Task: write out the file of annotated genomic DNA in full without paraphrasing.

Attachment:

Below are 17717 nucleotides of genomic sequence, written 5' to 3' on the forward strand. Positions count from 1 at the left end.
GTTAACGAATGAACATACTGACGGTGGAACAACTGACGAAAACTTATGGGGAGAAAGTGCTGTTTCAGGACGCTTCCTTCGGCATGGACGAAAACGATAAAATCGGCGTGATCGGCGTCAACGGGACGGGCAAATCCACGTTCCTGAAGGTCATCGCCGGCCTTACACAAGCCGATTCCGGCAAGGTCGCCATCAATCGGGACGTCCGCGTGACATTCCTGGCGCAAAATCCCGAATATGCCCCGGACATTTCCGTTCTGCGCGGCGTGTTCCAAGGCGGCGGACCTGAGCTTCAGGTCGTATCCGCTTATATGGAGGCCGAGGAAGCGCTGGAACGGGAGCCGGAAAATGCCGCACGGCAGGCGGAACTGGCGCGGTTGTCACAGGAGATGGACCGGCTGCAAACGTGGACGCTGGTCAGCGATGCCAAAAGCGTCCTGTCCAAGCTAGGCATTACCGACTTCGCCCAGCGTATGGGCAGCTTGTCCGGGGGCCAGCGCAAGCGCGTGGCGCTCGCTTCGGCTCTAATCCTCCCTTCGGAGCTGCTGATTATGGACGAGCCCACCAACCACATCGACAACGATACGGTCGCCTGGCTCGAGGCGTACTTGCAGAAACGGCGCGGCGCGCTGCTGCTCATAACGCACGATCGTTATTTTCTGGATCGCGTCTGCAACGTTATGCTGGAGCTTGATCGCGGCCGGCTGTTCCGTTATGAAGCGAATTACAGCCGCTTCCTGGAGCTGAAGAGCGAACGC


Below are 17717 nucleotides of genomic sequence, written 5' to 3' on the forward strand. Positions count from 1 at the left end.
GTTAACGAATGAACATACTGACGGTGGAACAACTGACGAAAACTTATGGGGAGAAAGTGCTGTTTCAGGACGCTTCCTTCGGCATGGACGAAAACGATAAAATCGGCGTGATCGGCGTCAACGGGACGGGCAAATCCACGTTCCTGAAGGTCATCGCCGGCCTTACACAAGCCGATTCCGGCAAGGTCGCCATCAATCGGGACGTCCGCGTGACATTCCTGGCGCAAAATCCCGAATATGCCCCGGACATTTCCGTTCTGCGCGGCGTGTTCCAAGGCGGCGGACCTGAGCTTCAGGTCGTATCCGCTTATATGGAGGCCGAGGAAGCGCTGGAACGGGAGCCGGAAAATGCCGCACGGCAGGCGGAACTGGCGCGGTTGTCACAGGAGATGGACCGGCTGCAAACGTGGACGCTGGTCAGCGATGCCAAAAGCGTCCTGTCCAAGCTAGGCATTACCGACTTCGCCCAGCGTATGGGCAGCTTGTCCGGGGGCCAGCGCAAGCGCGTGGCGCTCGCTTCGGCTCTAATCCTCCCTTCGGAGCTGCTGATTATGGACGAGCCCACCAACCACATCGACAACGATACGGTCGCCTGGCTCGAGGCGTACTTGCAGAAACGGCGCGGCGCGCTGCTGCTCATAACGCACGATCGTTATTTTCTGGATCGCGTCTGCAACGTTATGCTGGAGCTTGATCGCGGCCGGCTGTTCCGTTATGAAGCGAATTACAGCCGCTTCCTGGAGCTGAAGAGCGAACGC